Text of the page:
NTT Reduces Cost of Internet Access

Japan’s NTT has yet to roll out DSL to consumers, but has reduced ISDN prices and is offering a WebTV-like service.
With metered local phone calls, basic Internet access can still cost
$100 per month.

For a long time, Internet growth in Japan has been stunted by metered
local telephone rates, high prices, and slow installation. Now NTT,
Japan’s local telephone monopoly, is expanding Internet use through two
major promotions: basic WebTV-like email-only service and flat-rate ISDN.

NTT Group is making a big push into the modern era. American
observers have been critical about NTT’s policies for some time. As recently
as July of 1999, Forbes magazine ran an article about NTT called The
Last Empire
. One of the article’s main complaints (besides installation
delays) concerned the price of NTT’s unlimited Internet access plan, which
at the time was $83 per month (in addition to telephone costs).

Now NTT is offering a WebTV-like service and is reducing its ISDN prices.

On February 15, NTT Multimedia Engineering (NTT-ME) launched “WAKWAK
Station Pack,” a WebTV-like service. It offers e-mail only, with no Web
access. The PC-free package costs ¥2,980 ($27) per month for up to 10
hours per month. In a nation with relatively low PC penetration, PC-free
Web packages are more viable than elsewhere.

Currently, there is a PC-free
web package on the market, and it is doing well: video game consoles that
attach to a television and are equipped with a 56K modem, such as Sega’s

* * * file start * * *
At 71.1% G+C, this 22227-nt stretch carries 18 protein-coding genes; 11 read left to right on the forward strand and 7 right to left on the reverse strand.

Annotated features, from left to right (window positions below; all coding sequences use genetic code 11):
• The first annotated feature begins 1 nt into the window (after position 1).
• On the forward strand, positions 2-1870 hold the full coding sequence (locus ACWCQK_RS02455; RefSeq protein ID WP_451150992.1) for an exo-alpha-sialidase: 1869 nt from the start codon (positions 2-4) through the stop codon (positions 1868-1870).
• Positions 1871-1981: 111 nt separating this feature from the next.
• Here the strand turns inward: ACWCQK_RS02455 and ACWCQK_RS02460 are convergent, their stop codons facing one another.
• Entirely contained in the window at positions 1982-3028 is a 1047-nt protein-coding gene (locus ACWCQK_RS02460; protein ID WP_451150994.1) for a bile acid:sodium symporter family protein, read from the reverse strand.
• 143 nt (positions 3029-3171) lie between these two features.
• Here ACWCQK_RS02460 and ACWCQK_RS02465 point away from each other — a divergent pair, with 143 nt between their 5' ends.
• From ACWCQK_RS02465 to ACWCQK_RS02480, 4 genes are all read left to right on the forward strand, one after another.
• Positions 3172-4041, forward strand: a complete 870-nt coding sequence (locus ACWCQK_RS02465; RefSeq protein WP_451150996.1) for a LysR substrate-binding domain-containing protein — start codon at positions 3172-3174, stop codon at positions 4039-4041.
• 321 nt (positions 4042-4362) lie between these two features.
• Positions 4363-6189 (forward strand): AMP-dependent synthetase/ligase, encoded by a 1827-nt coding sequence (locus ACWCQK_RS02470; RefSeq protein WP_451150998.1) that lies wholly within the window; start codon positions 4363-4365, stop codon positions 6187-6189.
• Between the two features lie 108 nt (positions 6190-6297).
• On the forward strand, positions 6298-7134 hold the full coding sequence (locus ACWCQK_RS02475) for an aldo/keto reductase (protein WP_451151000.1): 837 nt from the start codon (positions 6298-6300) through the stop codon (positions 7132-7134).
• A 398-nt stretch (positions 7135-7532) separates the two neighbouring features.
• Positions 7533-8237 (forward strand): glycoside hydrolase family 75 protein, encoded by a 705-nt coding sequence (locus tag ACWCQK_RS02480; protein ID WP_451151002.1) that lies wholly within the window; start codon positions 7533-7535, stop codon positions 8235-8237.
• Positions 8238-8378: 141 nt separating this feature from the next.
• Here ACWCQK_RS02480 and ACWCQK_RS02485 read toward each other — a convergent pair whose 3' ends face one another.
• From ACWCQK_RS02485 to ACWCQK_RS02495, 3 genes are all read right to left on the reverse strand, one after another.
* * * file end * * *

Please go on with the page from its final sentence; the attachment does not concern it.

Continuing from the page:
Dreamcast, are bringing
the Ineternet to homes that previously had no Internet access. Perhaps
the popularity of the Dreamcast’s Internet features encouraged NTT to
invest in WAKWAK.

But NTT is also lowering prices for those who desire premium Internet
access. Although DSL is not yet offered in Japan, NTT is reducing the
price of ISDN access. Starting in May, NTT will offer a reduced flat-rate
plan for Internet access calls to its ISDN subscribers in Tokyo and Osaka
under a pilot project.

This will reduce the monthly rate from ¥8000 ($73.50)
to about ¥4000 ($36.75). For users in the same calling area as the ISP’s
POP, the fee will be around ¥2000 ($18.50). At this lowest level, total
monthly costs will still be about ¥8000 ($73.50): ¥2830 ($26.00) for home
ISDN service, ¥2500 ($23.00) for the ISP fee, and the rest for phone service.
If the pilot project is successful, NTT will roll out nationwide ISDN
service around November.

NTT expects Internet use to compensate for declining telephone revenues.
Japan is still in a recession, and telephone use is declining.

It is unlikely that DSL will be offered in Japan in the near future.
Japanese cable TV companies, organized around railroad lines, are unable
to provide national Internet coverage and would need to upgrade their
equipment to provide DSL. NTT has the technology to offer DSL but is promoting
ISDN instead.

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